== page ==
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It was thus said that the Great Dibyendu Majumdar once stated:
> Hi,
> Related to my post about why I have not used the JIT technology in
> Ravi for my project (yet), is the question: do we need a JIT for Lua
> at all?
> I have no data points to tell me under what conditions a JIT makes
> sense, apart from artificial benchmarks. The most obvious use case is
> games programming I guess where the highest performance is needed, but
> I am not a games programmer and do not know whether interpreted Lua is
> good enough in this case.

  I see LuaJIT useful in cases of heavy mathematics, who's speed can rival
that of C (I have some Lua code to generate a Mandelbrot set---running under
LuaJIT it's easily the same speed as a similar program in C) since LuaJIT
can optimize the heavy loops to take advantage of runtime information
(certain values never change in the loops so we can do constant propagation,
etc. etc.).

> In my opinion, having worked on Ravi and in my usage of it, Lua is not
> a general purpose language that you would use to build a large scale
> application. This is not because of any deficiency in Lua, it is more
> that large scale development is better done in statically typed
> languages like Java, C#, Go, Swift etc. The cost of developing complex
> applications in a dynamic language is just too high. I know that many
> folks on this list will probably disagree with this view, but leaving
> aside your love for Lua and your wish to use Lua everywhere, would you
> still use Lua as a general purpose application development platform?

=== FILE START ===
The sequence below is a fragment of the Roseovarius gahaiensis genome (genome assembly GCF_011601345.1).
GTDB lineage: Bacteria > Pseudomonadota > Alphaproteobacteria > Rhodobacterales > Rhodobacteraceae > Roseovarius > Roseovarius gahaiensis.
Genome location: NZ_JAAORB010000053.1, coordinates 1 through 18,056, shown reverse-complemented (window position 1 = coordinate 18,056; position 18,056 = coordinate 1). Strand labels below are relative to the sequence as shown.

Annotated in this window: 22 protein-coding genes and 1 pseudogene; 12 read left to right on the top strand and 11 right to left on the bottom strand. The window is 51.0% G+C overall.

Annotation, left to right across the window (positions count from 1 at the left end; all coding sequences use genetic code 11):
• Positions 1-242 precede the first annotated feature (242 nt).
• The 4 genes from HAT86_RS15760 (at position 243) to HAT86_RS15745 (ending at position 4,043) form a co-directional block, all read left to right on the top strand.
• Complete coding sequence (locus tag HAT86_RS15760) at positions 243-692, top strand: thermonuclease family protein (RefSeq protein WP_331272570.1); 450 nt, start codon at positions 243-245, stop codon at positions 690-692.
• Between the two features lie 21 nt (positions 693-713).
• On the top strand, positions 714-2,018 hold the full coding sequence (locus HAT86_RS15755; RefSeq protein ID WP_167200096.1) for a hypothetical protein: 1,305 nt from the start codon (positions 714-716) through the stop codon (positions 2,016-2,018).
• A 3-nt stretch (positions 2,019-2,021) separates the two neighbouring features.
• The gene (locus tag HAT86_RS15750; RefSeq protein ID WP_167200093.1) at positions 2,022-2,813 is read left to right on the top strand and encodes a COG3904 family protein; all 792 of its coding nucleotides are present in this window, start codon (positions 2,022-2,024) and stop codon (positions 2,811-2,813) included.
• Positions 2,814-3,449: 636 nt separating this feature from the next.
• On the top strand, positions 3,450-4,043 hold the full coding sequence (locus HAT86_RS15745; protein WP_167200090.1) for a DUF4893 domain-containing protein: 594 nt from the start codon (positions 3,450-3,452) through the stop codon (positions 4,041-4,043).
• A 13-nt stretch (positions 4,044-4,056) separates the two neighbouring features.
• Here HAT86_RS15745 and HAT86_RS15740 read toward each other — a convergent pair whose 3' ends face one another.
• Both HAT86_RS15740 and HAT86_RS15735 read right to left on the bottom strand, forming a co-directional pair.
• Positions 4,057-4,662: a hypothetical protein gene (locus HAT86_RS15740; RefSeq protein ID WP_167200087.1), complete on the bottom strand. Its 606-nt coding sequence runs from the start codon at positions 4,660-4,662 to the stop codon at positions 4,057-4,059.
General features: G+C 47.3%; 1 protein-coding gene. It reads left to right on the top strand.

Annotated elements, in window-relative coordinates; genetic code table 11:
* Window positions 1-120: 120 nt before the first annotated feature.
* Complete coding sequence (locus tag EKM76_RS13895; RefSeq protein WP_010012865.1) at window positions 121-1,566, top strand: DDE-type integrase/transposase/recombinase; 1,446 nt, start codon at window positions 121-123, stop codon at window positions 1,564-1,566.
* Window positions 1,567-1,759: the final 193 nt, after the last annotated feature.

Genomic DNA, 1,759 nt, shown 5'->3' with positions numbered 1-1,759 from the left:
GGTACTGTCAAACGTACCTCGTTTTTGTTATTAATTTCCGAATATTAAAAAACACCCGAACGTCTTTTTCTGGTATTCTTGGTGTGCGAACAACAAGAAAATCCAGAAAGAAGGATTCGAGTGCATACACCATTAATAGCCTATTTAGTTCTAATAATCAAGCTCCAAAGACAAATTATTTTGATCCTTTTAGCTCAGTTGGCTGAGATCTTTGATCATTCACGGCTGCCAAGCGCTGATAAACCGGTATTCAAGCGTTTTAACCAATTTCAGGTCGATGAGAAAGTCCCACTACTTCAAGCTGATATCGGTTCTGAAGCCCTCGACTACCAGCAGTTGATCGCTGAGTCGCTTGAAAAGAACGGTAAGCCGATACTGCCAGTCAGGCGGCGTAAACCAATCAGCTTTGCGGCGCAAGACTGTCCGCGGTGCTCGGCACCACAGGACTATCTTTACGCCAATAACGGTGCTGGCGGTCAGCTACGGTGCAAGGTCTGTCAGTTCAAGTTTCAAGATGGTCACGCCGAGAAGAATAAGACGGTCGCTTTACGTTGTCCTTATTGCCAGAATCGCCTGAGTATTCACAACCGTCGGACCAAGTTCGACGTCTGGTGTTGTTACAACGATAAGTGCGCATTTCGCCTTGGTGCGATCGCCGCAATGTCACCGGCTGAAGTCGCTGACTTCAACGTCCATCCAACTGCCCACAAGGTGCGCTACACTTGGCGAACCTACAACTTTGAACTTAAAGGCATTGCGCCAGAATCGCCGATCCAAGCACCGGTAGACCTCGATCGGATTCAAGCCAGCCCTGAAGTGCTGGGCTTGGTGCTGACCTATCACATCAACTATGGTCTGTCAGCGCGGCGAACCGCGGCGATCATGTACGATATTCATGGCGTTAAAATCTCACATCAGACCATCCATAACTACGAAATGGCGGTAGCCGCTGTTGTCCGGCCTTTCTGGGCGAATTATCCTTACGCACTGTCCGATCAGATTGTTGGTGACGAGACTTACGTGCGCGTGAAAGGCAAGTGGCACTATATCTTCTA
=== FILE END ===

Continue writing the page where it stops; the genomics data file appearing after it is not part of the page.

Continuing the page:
At work, we use Lua to parse SIP messages (using LPeg), and based on the
information given, formulate a request to a backend server to do the
"business logic" [1], receive the response from said backend server, and
reply with a new SIP message containing the information from the backend. 
And this is major---it's part of the Monopolistic Phone Company's call flow
(that is, real phone calls).  

  Granted, it's not a large application (6300 lines of Lua, excluding third
party code and modules written in C, which itself if a few thousand lines of
code) but it's still an application making our company money.  Running PUC
Lua [2].


[1]	Caller Name ID---that is, for a given phone number, return an actual
	name associated with the account.

[2]	Even though it's all Lua 5.1, we can't use LuaJIT because the code
	runs on the SPARC architecture [3], which LuaJIT does not support.

[3]	A legal requirement for the hardware to be NEBS compliant, and Sun
	SPARC machines match that requirement.  If we could get non-SPARC
	machines that were NEBS compliant, we would in a heartbeat.